WHAT IS ‘BIG DATA’?
▸Data on a scale which challenges our existing techniques and infrastructure for
collection, storage and analysis
▸Lack of specificity provokes definitional spiral: volume, velocity, variety,
variability, veracity, visualisation and value etc
▸Implied comparison to ‘small data’ (we are in a new age, with new data
necessitating new methodologies) delineating a new age (‘a data deluge’, a
‘data avalanche’, ‘data flood’ etc)
▸Social action being mediated by digital devices and infrastructure produces data
as by-product of transactions e.g. retail purchases, click streams, social media
activity, mobile phone data, search engines, online communications.
▸Data produced in real time, unobtrusively as side effect, unstructured and
THE BRAVE NEW WORLD
▸The height of hype: big data makes scientific method
▸Predicated on dichotomies: unobtrusive/obtrusive,
▸Epochal cut: conceptual force of dichotomies and
metaphorical force of ‘big data’ create brave new world
and undermine continuities (e.g. census as population
science, secondary analysis as unobtrusive method)
▸Obscures ontology and epistemology: what is ‘big
data’ and what can we do with it?
▸Obscures political economy: platform firms, data
analytics industry, data brokers, software developers,
analytics platforms and consultants.
▸Obscures discipline: new forms of expertise
consolidating in the ideational morass produced.
FROM SYNERGIES▸ Post-PhD at the Data Science Lab and
▸ Intersection of applied statistics, computer
science and social science.
▸ Huge commercial growth reflecting expansion
fo platform economy but also also emerging
▸ ‘The sexiest job of the 21st century’ (Harvard
Business Review) but possibility we are seeing
a ‘data science skills bubble”?
▸ Huge state investment in data science directly
and indirectly through funding for machine
learning and artificial intelligence.
▸ Data science and emerging geo-politics of
THE DISCIPLINARY CHALLENGE
▸What does this mean for the organisation of knowledge production? Huge influx of funding, changing order of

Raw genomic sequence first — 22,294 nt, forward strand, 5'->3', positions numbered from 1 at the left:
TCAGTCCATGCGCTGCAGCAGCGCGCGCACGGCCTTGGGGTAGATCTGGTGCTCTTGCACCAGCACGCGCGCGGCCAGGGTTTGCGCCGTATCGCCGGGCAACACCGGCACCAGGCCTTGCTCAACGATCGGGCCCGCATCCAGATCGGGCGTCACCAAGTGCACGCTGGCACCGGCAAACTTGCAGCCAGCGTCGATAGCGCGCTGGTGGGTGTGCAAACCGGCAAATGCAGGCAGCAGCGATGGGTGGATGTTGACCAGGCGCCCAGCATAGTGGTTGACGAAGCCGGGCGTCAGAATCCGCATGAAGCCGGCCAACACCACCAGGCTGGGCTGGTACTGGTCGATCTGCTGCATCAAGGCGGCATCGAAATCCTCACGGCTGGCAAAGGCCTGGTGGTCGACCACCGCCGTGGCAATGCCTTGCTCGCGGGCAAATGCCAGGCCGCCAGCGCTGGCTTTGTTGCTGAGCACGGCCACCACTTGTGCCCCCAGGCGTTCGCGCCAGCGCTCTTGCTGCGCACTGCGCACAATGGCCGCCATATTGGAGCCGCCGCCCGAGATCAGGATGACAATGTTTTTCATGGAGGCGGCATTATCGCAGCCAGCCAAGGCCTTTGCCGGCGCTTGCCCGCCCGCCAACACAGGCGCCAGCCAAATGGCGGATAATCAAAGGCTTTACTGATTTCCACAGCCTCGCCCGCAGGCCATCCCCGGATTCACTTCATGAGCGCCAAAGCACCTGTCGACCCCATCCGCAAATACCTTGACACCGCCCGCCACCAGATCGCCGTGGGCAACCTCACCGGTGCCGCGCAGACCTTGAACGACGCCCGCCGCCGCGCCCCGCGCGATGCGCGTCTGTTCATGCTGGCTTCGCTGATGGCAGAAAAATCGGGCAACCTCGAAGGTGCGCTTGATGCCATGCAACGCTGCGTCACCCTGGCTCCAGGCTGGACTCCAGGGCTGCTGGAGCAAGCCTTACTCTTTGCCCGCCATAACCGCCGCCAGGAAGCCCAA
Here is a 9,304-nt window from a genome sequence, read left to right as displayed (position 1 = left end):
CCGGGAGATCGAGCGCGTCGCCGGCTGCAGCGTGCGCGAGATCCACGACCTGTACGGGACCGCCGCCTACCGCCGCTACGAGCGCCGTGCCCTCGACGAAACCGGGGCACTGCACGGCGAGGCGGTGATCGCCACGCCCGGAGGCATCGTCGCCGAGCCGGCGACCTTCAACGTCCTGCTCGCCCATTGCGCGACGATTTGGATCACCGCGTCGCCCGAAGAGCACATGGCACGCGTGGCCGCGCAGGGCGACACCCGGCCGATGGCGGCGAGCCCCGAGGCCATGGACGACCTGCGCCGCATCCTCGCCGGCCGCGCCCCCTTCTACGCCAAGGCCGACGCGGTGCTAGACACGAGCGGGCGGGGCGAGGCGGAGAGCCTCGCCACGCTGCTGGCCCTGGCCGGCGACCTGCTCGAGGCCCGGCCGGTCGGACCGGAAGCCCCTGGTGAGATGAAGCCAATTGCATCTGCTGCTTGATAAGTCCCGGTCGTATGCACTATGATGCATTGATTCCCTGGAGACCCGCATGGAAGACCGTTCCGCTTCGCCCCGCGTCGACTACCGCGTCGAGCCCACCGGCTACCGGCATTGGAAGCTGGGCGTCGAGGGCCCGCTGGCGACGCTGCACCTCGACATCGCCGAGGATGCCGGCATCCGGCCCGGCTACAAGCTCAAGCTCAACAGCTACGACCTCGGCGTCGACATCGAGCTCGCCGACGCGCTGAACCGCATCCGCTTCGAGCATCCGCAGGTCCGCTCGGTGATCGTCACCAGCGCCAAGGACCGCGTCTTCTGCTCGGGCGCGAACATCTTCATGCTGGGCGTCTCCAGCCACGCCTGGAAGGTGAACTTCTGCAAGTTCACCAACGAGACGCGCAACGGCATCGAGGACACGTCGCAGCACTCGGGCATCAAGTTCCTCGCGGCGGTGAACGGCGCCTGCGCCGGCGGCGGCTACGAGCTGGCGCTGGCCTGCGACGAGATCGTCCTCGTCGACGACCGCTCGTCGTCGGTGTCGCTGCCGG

epistemic prestige, pluralisation of claims to knowing the social world, radical new methodological
▸The hype is a material force which benefits those who repudiate it:‘Big data’ as discursive shield advancing a
view of the social world and our knowledge of it.
▸Addressing this entails working across disciplinary boundaries because in these matters there is no adequate
account of the social which isn’t also an account of the technical.
▸Technical challenges to using categories like ‘big data’, ‘algorithm’ and ‘machine learning’ as if they refer to
singular entities: hypostatising a technical ontology which hinders our social analysis.
▸Involves overcoming schism between social theory and media theory identify by Hepp and Couldry.
Tendency to either ignore media systems or build an antiquate account of media systems into background
▸Can we argue for a more expansive social science? Risk is data science constrains the real to what registers
empirically within the horizons of digital infrastructures (and the limitations of this horizon are disguised by
the the sophistication with which it does this job).
THE PHILOSOPHY OF BIG DATA AND
SOCIOLOGY OF BIG DATA
▸Can we distinguish transactional data from the hype surrounding it?
▸Only an analytical distinction because implementation of the former directed and
legitimated by the latter.
▸Furthermore, transactional data inherently productive of asymmetries with method of
collection & data collected transparent to engineers and opaque to the engineered.
▸Dependence upon digital infrastructure empowers those who operate it and intervene
through it, disempowering those who are revealed and susceptible to behavioural
modification through it.